I am currently studying Introductory Semiconductor Device Physics by Parker. Chapter 2.5 The concept of effective mass gives the following example:

For GaAs, calculate the typical (band-gap) photon energy and momentum, and compare this with a typical phonon energy and momentum that might be expected with this material.

The band gap of GaAs is about $1.43 \ \text{eV}$ (so take this for the photon energy). Use equation (2.2) to estimate a typical photon wavelength:

Wavelength (microns) $= 1.24/1.43 = 0.88 \ \text{$\mu$m}$

The photon momentum can be calculated from equation (2.6):

Momentum $= h/0.88 \times 10^{-6} = 7.53 \times 10^{-28} \ \text{kg m s$^{-1}$}$ Now let's do the same sort of calculation for the phonon. We can use the same basic equations but we need to change a couple of values. Instead of the velocity of light, the phonons will travel at the velocity of sound in the material, approximately $5 \times 10^3 \ \text{m s$^{-1}$}$. Also, instead of the (long) photon wavelength the phonon wavelength is of the order of the material's lattice constant, which is $5.65 \times 10^{-10} \ \text{m}$ in this case. From the equations you should see immediately that the phonon energy is going to be pretty small, because the velocity has dropped from the velocity of light to the velocity of sound, but the phonon momentum is going to be pretty big, because we are dividing by the lattice parameter, which is very small compared to the photon wavelength. Putting this altogether gives,

Phonon energy $= 0.037 \ \text{eV}$

Phonon momentum $= 1.17 \times 10^{-24} \ \text{kg m s$^{-1}$}$

Equations (2.2) and (2.6) are as follows:

$$\text{ENERGY (in eV)} = 1.24/\text{WAVELENGTH (in microns)} \tag{2.2}$$

$$p = \dfrac{h}{\lambda} \tag{2.6}$$

We are also given the energy-momentum equation:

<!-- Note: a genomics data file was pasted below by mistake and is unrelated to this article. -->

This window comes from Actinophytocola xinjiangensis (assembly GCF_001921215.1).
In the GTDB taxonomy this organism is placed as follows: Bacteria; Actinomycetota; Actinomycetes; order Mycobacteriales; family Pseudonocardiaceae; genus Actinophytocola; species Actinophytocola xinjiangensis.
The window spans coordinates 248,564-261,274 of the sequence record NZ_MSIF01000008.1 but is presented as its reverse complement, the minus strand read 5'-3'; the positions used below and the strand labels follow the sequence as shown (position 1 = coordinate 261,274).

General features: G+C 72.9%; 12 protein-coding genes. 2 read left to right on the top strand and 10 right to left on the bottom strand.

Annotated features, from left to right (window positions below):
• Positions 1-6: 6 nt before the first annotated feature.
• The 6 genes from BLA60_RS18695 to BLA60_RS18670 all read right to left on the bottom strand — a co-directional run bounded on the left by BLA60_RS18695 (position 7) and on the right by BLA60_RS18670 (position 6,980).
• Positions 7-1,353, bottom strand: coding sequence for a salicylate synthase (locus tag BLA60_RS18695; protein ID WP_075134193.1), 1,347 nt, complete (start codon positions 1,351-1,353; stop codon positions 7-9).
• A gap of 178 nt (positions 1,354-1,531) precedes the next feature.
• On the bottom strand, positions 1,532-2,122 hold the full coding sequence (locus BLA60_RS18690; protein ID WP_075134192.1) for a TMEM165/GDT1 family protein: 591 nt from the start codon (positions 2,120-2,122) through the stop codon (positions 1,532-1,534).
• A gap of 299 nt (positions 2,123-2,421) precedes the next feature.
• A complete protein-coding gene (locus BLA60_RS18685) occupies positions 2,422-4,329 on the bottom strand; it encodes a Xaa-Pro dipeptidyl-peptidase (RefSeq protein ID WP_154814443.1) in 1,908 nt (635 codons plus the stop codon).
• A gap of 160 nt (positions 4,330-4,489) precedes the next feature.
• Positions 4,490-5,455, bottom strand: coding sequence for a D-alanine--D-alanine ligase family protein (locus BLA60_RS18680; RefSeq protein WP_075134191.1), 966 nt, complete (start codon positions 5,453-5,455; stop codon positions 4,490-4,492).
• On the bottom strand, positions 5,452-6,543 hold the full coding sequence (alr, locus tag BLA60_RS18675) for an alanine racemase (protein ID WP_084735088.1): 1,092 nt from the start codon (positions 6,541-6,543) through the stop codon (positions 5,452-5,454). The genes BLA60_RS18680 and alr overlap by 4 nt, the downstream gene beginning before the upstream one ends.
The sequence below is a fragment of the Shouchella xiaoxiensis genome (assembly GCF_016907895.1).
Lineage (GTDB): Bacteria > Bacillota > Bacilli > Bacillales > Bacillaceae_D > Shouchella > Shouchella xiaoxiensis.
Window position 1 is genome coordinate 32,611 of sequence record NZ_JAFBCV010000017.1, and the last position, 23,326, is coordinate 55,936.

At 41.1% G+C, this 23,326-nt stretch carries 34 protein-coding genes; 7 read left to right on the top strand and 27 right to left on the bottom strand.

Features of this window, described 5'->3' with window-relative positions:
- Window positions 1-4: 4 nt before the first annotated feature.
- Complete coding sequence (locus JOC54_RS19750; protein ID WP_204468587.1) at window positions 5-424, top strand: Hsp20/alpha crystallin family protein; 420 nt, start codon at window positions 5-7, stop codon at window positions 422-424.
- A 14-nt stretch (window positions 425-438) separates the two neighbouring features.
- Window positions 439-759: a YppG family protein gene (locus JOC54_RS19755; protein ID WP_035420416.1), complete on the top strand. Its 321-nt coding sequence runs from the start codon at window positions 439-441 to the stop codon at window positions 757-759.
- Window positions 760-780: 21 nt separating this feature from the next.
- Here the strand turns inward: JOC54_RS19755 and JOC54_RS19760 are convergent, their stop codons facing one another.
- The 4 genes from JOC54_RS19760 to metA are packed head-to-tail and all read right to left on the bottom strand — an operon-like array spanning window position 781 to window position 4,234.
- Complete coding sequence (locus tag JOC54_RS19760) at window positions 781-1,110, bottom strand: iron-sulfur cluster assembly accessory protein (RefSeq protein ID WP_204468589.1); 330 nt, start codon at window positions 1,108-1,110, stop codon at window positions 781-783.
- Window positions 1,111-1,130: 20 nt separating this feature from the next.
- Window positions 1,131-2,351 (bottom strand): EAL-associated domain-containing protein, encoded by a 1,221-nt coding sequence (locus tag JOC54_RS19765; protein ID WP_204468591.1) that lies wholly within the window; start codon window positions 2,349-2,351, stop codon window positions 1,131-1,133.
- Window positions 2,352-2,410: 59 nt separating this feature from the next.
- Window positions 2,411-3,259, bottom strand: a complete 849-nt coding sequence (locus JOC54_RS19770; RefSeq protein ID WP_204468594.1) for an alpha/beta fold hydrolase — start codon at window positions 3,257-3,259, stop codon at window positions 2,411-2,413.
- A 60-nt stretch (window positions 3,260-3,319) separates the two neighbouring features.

$$E = \dfrac{\hbar^2 k^2}{2m},$$

where $\hbar$ is the reduced Planck constant and $k$ is the propagation constant of a wave.

I was able to calculate everything except for the phonon energy. How did the author calculate the phonon energy? Did they somehow use the formula $\text{momentum} = \text{mass} \times \text{velocity}$?

I would greatly appreciate it if people would please take the time to clarify this.


1 Answer 1


The author takes the phonon wavelength to be $\lambda=5.65\times10^{-10}\ \text{m}$. By "momentum", the author is referring to the crystal momentum of the phonon, which is $\hbar k=\frac{h}{\lambda}=1.17\times10^{-24}\ \text{kg}\text{m}^{-1}\text{s}^{-1}$. At long wavelengths, the energy of acoustic (low energy) phonons is approximately $vp$, where $p$ here is the crystal momentum and $v$ is the speed of sound. With $v=5\times10^3\ \text{ms}^{-1}$, you get $E=0.037\ \text{eV}$.

Note however that the speed of sound in most materials depends on the direction and phonon polarization. Also, the relation $E=vp$ is not valid for optical phonons or acoustic phonons with short wavelength.


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